Little Miss Muffet, sat on a tuffet,
Eating her curds and whey;
Along came a spider, who sat down beside her
And frightened Miss Muffet away.
Dr. Thomas Muffet (possibly Moffett or Moufet), an entomologist who died in 1604, wrote The Silkwormes and their flies "lively described in verse". Miss Muffet is said to depict his daughter, Patience. Accreditation is deemed shaky by some, as the first extant version is dated 1805 in Songs for the Nursery, whose 1812 edition read "Little Mary Ester sat upon a tester . . . ." Halliwell's 1842 collection read "Little Miss Mopsey sat in a shopsey . . . ."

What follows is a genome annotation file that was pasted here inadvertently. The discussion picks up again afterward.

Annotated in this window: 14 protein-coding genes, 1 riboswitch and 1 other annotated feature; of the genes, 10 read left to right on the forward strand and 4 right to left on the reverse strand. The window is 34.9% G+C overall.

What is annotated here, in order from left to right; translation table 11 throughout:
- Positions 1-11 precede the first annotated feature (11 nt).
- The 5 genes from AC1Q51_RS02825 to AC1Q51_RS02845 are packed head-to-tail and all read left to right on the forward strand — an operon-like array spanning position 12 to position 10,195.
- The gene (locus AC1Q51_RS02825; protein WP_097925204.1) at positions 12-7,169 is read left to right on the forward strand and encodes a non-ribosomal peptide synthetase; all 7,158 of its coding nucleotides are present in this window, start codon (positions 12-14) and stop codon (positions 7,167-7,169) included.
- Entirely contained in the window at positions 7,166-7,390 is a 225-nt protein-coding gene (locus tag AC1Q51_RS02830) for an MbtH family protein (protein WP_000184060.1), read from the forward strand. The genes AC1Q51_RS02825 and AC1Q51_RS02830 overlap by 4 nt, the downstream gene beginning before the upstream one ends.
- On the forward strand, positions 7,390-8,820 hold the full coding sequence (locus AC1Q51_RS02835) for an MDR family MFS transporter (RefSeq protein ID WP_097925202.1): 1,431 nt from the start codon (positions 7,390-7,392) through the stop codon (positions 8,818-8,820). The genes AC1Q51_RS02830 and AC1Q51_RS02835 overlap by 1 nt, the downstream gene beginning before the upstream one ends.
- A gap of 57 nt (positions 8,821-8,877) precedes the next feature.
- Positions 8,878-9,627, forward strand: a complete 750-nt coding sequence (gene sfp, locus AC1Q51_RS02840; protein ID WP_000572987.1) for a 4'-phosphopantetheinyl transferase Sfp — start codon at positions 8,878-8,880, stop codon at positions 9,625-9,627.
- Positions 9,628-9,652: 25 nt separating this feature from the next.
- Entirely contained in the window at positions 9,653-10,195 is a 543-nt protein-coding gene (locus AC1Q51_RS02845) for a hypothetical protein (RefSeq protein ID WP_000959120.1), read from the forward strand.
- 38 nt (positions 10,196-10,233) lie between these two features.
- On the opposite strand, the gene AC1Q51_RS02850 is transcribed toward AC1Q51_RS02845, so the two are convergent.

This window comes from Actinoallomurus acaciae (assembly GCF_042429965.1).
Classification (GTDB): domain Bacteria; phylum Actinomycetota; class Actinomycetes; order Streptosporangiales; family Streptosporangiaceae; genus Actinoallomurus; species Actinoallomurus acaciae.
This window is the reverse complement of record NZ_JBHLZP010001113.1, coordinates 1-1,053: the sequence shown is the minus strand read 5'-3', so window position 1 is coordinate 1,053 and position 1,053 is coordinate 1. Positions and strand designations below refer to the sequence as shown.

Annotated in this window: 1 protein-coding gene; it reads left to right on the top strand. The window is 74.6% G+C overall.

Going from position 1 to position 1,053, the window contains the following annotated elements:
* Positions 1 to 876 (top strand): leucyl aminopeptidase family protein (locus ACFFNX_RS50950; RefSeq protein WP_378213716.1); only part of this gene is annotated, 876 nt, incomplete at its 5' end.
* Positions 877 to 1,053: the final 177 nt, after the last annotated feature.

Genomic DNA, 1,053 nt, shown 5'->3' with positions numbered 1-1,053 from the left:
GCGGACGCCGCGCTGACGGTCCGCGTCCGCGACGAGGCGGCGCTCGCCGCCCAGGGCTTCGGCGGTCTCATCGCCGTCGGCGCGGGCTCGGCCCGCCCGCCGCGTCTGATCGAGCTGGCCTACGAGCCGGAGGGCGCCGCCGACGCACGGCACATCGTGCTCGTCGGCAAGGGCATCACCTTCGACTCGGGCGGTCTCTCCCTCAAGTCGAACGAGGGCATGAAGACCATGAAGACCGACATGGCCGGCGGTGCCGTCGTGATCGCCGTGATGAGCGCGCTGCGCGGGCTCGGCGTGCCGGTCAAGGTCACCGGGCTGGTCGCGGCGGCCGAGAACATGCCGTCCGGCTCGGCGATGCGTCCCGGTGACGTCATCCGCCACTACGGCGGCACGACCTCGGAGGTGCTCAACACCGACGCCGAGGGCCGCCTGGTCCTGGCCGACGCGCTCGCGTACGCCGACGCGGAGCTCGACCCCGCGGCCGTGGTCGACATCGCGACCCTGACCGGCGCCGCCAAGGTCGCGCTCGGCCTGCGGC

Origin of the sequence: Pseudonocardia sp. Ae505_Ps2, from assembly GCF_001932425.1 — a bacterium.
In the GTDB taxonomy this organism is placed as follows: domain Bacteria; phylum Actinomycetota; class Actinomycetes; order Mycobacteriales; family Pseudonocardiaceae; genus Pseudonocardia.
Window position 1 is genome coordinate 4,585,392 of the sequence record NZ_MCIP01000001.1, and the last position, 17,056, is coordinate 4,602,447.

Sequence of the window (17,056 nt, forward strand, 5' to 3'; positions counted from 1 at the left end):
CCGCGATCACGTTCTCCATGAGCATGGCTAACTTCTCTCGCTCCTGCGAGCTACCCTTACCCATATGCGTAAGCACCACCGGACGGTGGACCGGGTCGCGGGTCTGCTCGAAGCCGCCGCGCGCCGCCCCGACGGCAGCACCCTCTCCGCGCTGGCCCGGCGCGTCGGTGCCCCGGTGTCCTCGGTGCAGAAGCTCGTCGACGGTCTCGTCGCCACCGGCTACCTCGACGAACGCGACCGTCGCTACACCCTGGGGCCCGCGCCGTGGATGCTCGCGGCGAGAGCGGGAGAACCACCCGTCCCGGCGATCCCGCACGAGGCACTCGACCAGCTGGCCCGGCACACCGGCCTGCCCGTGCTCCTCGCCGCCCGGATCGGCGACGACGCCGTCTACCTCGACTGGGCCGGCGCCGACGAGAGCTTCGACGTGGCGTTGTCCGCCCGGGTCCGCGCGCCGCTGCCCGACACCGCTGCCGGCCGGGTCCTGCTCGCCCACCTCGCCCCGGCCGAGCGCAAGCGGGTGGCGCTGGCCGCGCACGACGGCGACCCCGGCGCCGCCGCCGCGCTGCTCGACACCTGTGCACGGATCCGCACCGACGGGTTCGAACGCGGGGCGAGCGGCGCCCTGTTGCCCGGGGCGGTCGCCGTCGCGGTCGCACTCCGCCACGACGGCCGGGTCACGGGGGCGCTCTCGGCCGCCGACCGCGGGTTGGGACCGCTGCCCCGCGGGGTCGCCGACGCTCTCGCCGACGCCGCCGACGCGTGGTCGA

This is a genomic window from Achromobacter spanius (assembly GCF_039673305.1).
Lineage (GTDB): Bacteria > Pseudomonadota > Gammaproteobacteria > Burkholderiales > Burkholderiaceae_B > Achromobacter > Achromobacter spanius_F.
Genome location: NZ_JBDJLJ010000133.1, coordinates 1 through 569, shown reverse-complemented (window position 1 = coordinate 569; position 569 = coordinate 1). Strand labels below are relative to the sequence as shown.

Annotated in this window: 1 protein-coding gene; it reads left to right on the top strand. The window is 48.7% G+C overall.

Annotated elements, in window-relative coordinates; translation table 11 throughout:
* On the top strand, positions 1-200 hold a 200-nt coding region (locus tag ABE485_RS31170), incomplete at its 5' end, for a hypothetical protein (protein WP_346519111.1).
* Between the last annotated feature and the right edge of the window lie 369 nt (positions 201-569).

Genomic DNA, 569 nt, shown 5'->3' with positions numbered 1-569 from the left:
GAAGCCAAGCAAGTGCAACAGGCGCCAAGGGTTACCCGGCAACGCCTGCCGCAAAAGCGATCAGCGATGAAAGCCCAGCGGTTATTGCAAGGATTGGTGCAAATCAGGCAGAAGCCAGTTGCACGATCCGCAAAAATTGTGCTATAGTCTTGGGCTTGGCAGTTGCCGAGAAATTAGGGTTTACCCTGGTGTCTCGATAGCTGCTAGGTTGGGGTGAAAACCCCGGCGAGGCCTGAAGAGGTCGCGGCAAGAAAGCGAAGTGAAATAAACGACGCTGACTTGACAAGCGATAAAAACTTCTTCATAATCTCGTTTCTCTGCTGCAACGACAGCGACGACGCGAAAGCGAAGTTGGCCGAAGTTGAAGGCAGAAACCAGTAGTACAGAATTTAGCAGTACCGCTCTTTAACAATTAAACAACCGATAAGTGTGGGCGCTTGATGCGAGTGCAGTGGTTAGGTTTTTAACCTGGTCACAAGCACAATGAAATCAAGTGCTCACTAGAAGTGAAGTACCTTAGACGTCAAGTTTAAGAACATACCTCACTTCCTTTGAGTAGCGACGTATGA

Mother Goose scholars agree that "Little Miss Muffet" is not about Mary, Queen of Scots (1542-1587), supposedly frightened (according to some speculators) by John Knox (1505-1572), Scottish religious reformer.
I wound this information at the following source: http://www.librarysupport.net/mothergoosesociety/rhymes/littlemissm.html